The Forty Days of Musa Dagh premieres in Armenia
Armen Elbakyan brings the epic story to the Armenian stage
Published: Friday October 23, 2009
Yerevan - Having served as a coporal and telephone operator in the artillery corps of the Austro-Hungarian military on the Russian front during World War I, and after seeing with his own eyes the horrors of the war, Franz Werfel an Austrian-Jewish writer went on to document the story of the Armenians of Musa Dagh (The Mount of Moses).
Werfel wrote his novel, The Forty Days of Musa Dagh, in 1932-33. While it is a fictionalized account, it is based on historical events that took place in Musa Dagh during the Armenian Genocide. On the first page of the book, he writes: "The miserable sight of some maimed and famished-looking refugee children, working in a carpet factory, gave me the final impulse to snatch from the Hades of all that was, this incomprehensible destiny of the Armenian nation."
Armen Elbakyan, one of Armenia's most respected directors, has taken this story, which recounts how the villagers of Musa Dagh ascended their mountain and organized a self-defense against the encroaching Ottoman army, and has brought it to the Armenian stage.
A final dress rehearsal of the production of "The Forty Days of Musa Dagh" prior to its premiere on October 24, took place at the Sundukian Theater on October 21.
The play, which lasted approximately two hours, was a large production by Armenia's standards and drew intermittent applause from the audience, with several curtain calls upon its conclusion.
The story centers around Gabriel Bagradyan, played by Harutyun Movsisyan, who was a lieutenant in the Ottoman Army distinguished for his heroism. His wife, Juliette, played by Anna Elbakyan, was a French national, and they had one son, Stepan, who during the defense of Musa Dagh perished after a feat of courage beyond his years.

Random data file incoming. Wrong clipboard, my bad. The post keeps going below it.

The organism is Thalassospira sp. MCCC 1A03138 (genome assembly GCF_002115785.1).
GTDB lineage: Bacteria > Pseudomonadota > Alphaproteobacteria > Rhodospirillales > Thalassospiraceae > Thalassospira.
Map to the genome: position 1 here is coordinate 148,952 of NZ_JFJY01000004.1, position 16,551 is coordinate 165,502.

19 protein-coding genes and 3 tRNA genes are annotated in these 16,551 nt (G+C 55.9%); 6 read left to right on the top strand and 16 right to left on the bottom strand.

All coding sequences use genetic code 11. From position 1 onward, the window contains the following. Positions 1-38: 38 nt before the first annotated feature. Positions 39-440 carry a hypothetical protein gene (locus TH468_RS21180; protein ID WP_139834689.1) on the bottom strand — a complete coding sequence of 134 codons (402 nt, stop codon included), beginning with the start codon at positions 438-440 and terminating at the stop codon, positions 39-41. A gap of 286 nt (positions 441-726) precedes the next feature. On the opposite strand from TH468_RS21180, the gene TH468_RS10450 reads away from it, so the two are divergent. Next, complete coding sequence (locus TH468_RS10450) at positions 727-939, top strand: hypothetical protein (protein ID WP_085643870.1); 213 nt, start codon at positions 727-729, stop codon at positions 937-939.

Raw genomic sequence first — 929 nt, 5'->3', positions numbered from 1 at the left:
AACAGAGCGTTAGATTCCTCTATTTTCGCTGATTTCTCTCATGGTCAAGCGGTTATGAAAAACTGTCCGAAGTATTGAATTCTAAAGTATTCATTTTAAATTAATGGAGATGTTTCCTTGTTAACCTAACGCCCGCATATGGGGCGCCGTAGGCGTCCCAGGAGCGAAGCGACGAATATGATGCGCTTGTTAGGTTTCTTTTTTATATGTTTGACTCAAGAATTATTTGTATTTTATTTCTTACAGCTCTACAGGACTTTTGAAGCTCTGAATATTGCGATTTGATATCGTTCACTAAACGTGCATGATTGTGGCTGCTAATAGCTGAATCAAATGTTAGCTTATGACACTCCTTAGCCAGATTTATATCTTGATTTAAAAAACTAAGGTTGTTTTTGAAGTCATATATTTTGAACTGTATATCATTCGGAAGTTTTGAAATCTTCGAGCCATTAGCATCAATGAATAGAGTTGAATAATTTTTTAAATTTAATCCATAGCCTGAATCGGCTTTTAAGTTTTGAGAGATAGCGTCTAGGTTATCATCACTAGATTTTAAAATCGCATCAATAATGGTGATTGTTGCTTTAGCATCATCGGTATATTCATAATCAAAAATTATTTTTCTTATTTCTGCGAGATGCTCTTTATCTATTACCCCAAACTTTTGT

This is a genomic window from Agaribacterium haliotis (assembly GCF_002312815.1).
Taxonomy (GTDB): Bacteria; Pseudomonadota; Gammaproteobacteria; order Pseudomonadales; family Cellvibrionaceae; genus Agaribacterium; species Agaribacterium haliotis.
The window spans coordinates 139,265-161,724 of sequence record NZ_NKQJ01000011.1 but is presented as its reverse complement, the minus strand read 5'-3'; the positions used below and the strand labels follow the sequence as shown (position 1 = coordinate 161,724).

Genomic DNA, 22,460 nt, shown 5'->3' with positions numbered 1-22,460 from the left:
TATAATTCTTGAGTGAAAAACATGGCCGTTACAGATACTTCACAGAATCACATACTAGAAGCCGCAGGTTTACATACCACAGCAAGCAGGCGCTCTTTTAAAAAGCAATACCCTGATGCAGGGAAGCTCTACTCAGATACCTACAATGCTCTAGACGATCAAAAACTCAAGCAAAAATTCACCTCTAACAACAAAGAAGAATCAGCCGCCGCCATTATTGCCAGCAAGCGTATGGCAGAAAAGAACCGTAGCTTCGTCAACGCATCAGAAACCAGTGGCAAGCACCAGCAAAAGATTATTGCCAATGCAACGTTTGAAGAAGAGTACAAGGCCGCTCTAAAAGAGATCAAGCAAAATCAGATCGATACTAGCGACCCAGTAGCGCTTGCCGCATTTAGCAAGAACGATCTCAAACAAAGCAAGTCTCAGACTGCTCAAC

Although their passports had been confiscated by city officials and there are some ominous signs of a coming calamity, the villagers of Musa Dagh remained largely oblivious to what was happening all around them. Gabriel, realizing the impending doom, with the help of other villagers startedstockpiling as many weapons as they could hide from Ottoman officials. When several refugees arrived in Musa Dagh, bringing with them tales of horror and forced deportations from Zeitun, the villagers realized the danger ahead.
When orders arrived that the 6,000 villagers of Musa Dagh must leave their homes, they decided to stay and fight rather than be forced on to a humiliating death march. When the Protestant priest of the village, Aram Tovmassian, was successful in persuading some of the villagers to abide by Ottoman orders, a woman in the village stepped out and said, "If the men are too afraid to stay and fight for our land, then we women will stay and fight." This statement was greeted by thunderous applause by the audience.
After fighting off the Ottoman Army for 40 days, the villagers of Musa Dagh were rescued by French and British warships whose crews had seen their distress signals. While Gabriel sent everyone off to be placed on the boats, he returned one last time to his son's grave. The final scene of the play: it is Gabriel, the mountain, and the cross on his son's grave. He turns one last time, faces the audience and then in a blast of gunfire is killed by the Turks.
As the final curtain came down, every Armenian heart in the theater felt Gabriel's pain.